Plastic Surgery in Today’s Economy
We have all felt the weight of a depressed economy now and during the past few years, and it is not surprising that spending on luxury items has significantly declined. While the recession officially began in December of 2007 and ended in June 2009 (National Bureau of Economic Research), many are still reluctant to dip into their savings for plastic surgery. Cosmetic plastic surgery has taken a major hit with a record number of ‘for rent’ signs in Beverly Hills and the like.
Even in trying times, there is always room for optimism. The economy has improved somewhat, albeit at a snail’s pace, and the demand for plastic surgery has rebounded this past year. According to the American Society of Plastic Surgeons, the number of cosmetic procedures grew 5% from 12.5 million in 2009 to 13.1 million in 2010. This growth was especially seen in non-surgical procedures such as botulinum toxin and soft tissue fillers. Surgery has improved a small amount, by about 2%, perhaps as consumers recognize that a larger up-front investment may be less costly in the long run.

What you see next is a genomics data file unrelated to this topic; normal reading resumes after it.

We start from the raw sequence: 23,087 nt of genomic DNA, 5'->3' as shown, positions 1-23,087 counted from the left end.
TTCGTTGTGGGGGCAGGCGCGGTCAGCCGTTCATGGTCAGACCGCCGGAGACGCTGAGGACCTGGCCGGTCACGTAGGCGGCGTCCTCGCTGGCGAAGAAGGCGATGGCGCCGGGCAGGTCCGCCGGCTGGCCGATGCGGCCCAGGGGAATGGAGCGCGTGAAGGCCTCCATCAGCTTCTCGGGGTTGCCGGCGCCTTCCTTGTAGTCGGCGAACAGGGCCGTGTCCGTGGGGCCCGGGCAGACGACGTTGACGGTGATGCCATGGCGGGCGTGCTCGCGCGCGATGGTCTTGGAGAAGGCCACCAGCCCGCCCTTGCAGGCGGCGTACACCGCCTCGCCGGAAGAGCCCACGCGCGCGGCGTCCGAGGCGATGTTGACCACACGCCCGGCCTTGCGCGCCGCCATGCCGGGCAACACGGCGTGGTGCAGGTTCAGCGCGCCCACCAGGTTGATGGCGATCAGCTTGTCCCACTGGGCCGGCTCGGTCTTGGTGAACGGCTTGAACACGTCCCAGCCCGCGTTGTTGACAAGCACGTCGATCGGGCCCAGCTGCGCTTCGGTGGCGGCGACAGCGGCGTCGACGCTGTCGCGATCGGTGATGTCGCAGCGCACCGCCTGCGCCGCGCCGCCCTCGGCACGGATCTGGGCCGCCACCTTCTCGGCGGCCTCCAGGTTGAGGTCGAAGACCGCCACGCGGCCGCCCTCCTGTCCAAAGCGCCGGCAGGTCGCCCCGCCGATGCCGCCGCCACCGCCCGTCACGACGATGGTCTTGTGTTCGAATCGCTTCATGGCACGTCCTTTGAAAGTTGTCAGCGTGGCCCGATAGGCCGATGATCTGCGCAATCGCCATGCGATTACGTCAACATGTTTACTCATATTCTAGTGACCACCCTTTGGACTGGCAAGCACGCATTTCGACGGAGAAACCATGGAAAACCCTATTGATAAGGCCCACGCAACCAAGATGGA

And while plastic surgery is once again gaining popularity, the number of cosmetic procedures across the country still remains below levels attained before the recession. On the one hand, it seems that plastic surgery would be a lagging indicator of economic improvement, but recent studies in plastic surgery journals have suggested that it may in fact be a leading indicator as it seems to follow stock market indices.
Perhaps this means that, for many, plastic surgery is not just a luxury item, but a necessary tool for increasing competitiveness socially and in the workplace. To ignore the fact that beauty and youth are often consciously or subconsciously associated with value and success is to be blind to the realities of modern society. Also, the vast population of baby boomers will inevitably ramp up demand as improvements in products and technologies will make looking younger easier and more accessible. Despite economic fluctuations, it seems demand for plastic surgery will continue to grow.